- I have mentioned several times before that I’m allergic to all coconut products, and sadly, Chef Talbot loves to incorporate them into his recipes. Without counting, I suspect that 85-90% of the recipes use coconut flour and/or oil. Obviously, this situation makes it difficult for me to try the recipes without substitutions. Having said that, coconut allergies are rare, so hopefully, you’re not as unfortunate as I am. Coconut oil is a healthy fat that is commonly used in healthy recipes these days.
- Another of the “poor me” situations; I live in northeastern Wisconsin. As I write this review, the temperature is -15 F. Locally sourced fresh fruits and veggies are another item that Talbot loves to use, and with good reason. But trying to find oranges that don’t feel like baseballs or zucchini that isn’t tiny and mushy is tough this time of the year. Or for that matter, fresh fish. I really want to make his recipe for Halibut over Apples and Pecans with Honey Mustard Vinaigrette (page 163). But after looking at 6 different sources, I was unable to find fresh OR frozen halibut. Sure, I can substitute a different type of fish, but then it wouldn’t be a proper recipe review.
Which leads me back to the Pesto Flatbread Pizza recipe.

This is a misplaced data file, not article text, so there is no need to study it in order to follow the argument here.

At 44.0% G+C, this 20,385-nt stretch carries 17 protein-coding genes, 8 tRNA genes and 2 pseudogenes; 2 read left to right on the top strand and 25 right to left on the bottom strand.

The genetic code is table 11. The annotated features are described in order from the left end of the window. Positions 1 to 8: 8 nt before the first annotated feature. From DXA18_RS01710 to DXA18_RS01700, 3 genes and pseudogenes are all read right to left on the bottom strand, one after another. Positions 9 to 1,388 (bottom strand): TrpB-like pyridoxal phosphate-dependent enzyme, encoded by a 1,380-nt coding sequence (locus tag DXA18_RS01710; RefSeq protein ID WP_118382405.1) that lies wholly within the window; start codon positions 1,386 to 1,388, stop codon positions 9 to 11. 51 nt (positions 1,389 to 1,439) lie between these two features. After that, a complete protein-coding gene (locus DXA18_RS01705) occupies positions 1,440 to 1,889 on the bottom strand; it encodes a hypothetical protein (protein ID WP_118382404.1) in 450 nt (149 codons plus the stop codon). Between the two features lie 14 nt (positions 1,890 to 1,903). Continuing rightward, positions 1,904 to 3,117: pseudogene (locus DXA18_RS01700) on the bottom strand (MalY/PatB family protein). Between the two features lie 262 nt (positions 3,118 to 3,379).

I didn’t make the recipe, but I have permission from the publisher to share it. Making the recipe is on my to-do list when local farmer’s market opens… 6 months from now!! Sure, I can buy grape tomatoes and arugula at the grocery store, but they’re not exactly what I would call food photography photogenic. I can use jarred pesto, which is actually what the recipe calls for, but nothing beats freshly prepared basil pesto when you want to make pesto flatbread pizza!
Overall, the cookbook is wonderful, and I hope you will buy yourself a copy to try some of Chef Talbot’s other 100% real recipes. And now… let’s make pizza!
Recipe for Pesto Flatbread Pizza with Mozzarella, Tomato, and Arugula
Multi-grain flatbread topped with fresh vegetables and mozzarella cheese. Fresh, clean eating pizza!
- 2 cups grape tomatoes sliced in half
- 1 tablespoon olive oil
- 4 (2-ounces each) multigrain flatbreads
- 1/4 cup basil pesto or your favorite variety
- 4 ounces fresh mozzarella shredded
- 4 cups loosely packed baby arugula leaves
- 1/8 teaspoon red pepper flakes optional
Preheat the oven to 400°F.
Combine the grape tomatoes and 1 teaspoon of the olive oil, tossing to coat. Place the tomatoes in a single layer on a rimmed baking pan. Bake in the preheated oven for 10 minutes or until softened. Reduce the oven temperature to 375°F.
Place the flatbreads on 2 baking sheets. Bake at 375°F for 5 minutes or until beginning to crisp. Spread 1 tablespoon pesto on each flatbread. Sprinkle each with 1/4 cup mozzarella cheese and 1/2 cup roasted tomatoes. Bake at 375°F for 8 minutes or until the cheese is melted and bubbly.
While the flatbreads bake, combine the arugula and remaining 2 teaspoons olive oil, tossing well. Top the flatbreads evenly with arugula. Sprinkle with the red chile flakes, if desired.
Excerpted from 100% Real by Sam Talbot. Copyright © 2017 Oxmoor House. Reprinted with permission from Time Inc. Books, a division of Time Inc. New York, NY. All rights reserved.